But it is not just the absence of reliable statistics that hampers the work of groups like Rewan. There is also the gulf that separates practitioners from those trying to dissuade them.
"I often feel like the two Kurdish communists who went round villages trying to convince people that God was an illusion," laughs Qalthum Murat, referring to the anti-FGM cassettes she works with. "The villagers listened politely, brought tea, nodded gravely. At the end, one of them sighed, 'Yes, this is a complicated business, but God is great. He will find a solution.'"
For four years after she began her campaign to eradicate female genital mutilation in 1992, Rewan's Runak Faraj found that her activists--mainly secular-minded urban women--were struggling to communicate with villagers. It was then that she decided to talk directly to the clerics who exert such influence over the local way of life.
"Of course, it was ultimately a decision of individual imams," she says, referring to the religious leaders. "Some refused to cooperate but most did. Two senior clerics in particular, Mullah Mohamed Amin and Mullah Mohamed Saleh, are now among the most active in the campaign to eradicate the practice."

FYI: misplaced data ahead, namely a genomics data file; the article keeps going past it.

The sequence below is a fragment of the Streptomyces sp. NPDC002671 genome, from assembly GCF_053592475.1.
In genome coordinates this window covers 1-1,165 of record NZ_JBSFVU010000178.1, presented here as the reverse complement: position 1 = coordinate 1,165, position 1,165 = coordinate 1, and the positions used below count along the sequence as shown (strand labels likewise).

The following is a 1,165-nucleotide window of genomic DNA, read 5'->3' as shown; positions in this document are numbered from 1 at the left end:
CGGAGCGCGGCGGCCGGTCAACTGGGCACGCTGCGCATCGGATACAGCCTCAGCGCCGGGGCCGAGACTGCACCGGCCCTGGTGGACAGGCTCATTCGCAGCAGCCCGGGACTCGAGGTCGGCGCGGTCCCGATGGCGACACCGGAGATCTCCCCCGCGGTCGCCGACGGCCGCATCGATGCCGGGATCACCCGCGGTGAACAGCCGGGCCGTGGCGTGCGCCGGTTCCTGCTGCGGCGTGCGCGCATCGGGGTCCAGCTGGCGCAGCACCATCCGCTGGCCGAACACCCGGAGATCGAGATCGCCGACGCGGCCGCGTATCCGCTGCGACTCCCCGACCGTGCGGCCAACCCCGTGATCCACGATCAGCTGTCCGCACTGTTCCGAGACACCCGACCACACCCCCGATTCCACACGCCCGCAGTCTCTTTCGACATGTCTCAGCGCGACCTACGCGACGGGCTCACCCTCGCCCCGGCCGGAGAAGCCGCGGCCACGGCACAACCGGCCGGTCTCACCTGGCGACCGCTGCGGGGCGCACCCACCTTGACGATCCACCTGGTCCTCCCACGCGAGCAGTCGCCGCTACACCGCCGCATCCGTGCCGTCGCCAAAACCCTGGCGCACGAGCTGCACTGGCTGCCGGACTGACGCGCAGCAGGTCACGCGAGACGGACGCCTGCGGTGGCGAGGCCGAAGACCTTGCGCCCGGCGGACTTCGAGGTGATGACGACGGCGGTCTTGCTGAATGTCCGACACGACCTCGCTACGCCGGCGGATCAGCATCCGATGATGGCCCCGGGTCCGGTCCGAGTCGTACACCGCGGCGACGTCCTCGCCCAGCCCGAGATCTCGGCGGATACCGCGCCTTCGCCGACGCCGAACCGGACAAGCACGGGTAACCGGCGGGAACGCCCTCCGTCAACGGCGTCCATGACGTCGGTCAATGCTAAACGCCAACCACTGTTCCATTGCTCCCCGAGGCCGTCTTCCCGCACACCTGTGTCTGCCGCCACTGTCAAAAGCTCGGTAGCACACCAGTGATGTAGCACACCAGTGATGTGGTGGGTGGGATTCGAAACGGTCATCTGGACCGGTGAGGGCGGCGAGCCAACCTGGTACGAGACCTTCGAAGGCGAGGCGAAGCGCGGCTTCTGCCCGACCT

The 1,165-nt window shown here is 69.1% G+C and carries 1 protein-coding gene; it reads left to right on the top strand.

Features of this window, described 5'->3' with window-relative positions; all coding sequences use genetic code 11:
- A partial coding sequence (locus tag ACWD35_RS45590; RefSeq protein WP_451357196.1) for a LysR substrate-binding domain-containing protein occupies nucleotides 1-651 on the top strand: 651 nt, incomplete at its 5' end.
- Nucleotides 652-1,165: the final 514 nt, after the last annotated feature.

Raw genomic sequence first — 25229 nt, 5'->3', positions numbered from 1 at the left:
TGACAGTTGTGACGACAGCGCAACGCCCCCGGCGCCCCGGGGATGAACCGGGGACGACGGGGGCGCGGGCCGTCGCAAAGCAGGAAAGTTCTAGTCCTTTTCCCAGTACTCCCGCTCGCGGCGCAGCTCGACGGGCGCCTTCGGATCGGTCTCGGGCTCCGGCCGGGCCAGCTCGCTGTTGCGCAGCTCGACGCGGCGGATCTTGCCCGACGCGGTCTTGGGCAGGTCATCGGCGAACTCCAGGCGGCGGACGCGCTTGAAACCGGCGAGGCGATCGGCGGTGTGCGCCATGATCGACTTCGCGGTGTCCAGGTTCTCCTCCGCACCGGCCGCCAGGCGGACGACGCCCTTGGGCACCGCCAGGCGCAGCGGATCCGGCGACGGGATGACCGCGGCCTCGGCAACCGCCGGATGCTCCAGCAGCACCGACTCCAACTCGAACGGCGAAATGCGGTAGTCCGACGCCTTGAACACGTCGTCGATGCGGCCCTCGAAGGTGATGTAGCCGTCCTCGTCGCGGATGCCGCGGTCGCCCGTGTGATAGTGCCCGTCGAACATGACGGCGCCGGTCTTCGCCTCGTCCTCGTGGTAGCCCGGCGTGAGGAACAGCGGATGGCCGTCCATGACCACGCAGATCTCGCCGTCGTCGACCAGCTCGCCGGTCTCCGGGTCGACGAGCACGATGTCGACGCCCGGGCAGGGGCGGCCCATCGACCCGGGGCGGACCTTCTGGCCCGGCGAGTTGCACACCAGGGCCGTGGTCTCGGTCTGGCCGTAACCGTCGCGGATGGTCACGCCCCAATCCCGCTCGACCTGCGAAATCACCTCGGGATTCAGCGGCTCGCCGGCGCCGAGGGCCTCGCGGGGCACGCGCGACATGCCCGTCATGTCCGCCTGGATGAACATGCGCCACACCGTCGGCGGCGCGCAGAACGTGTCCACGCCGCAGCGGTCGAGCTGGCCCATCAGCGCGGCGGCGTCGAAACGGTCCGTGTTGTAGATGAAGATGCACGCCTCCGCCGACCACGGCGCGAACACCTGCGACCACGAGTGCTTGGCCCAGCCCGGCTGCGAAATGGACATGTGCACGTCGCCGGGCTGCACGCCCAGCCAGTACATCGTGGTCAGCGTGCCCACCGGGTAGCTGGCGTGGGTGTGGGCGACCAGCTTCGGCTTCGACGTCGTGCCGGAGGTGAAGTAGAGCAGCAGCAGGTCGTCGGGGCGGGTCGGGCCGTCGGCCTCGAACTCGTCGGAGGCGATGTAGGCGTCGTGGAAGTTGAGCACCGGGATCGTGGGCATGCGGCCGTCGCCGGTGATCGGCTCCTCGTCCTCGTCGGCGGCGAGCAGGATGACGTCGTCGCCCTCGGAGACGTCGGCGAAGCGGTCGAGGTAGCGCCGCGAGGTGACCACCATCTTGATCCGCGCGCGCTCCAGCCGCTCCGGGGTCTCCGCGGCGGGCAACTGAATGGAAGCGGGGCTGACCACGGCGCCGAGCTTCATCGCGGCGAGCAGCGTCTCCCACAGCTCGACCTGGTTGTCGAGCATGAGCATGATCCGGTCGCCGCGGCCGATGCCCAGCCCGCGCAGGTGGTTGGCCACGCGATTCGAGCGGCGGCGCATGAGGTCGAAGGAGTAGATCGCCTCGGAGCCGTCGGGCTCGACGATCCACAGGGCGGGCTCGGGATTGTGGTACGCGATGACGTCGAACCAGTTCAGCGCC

Qalthum Murat is more pessimistic. "In almost every village I visit, it is the old women and the clerics who most strongly oppose my work. They accuse me of being an atheist and a member of the PKK," she says, referring to the extreme left-wing Turkish Kurdish armed separatist group that has its base in the mountains just behind Zurkan.
"Unless local authorities begin to take the matter seriously, I am afraid it will be a long time before this practice disappears from the region."
Nicholas Birch is a freelancer based in Turkey and working throughout the region. His work has appeared in the Washington Post, The Guardian, The Christian Science Monitor, and The Globe and Mail.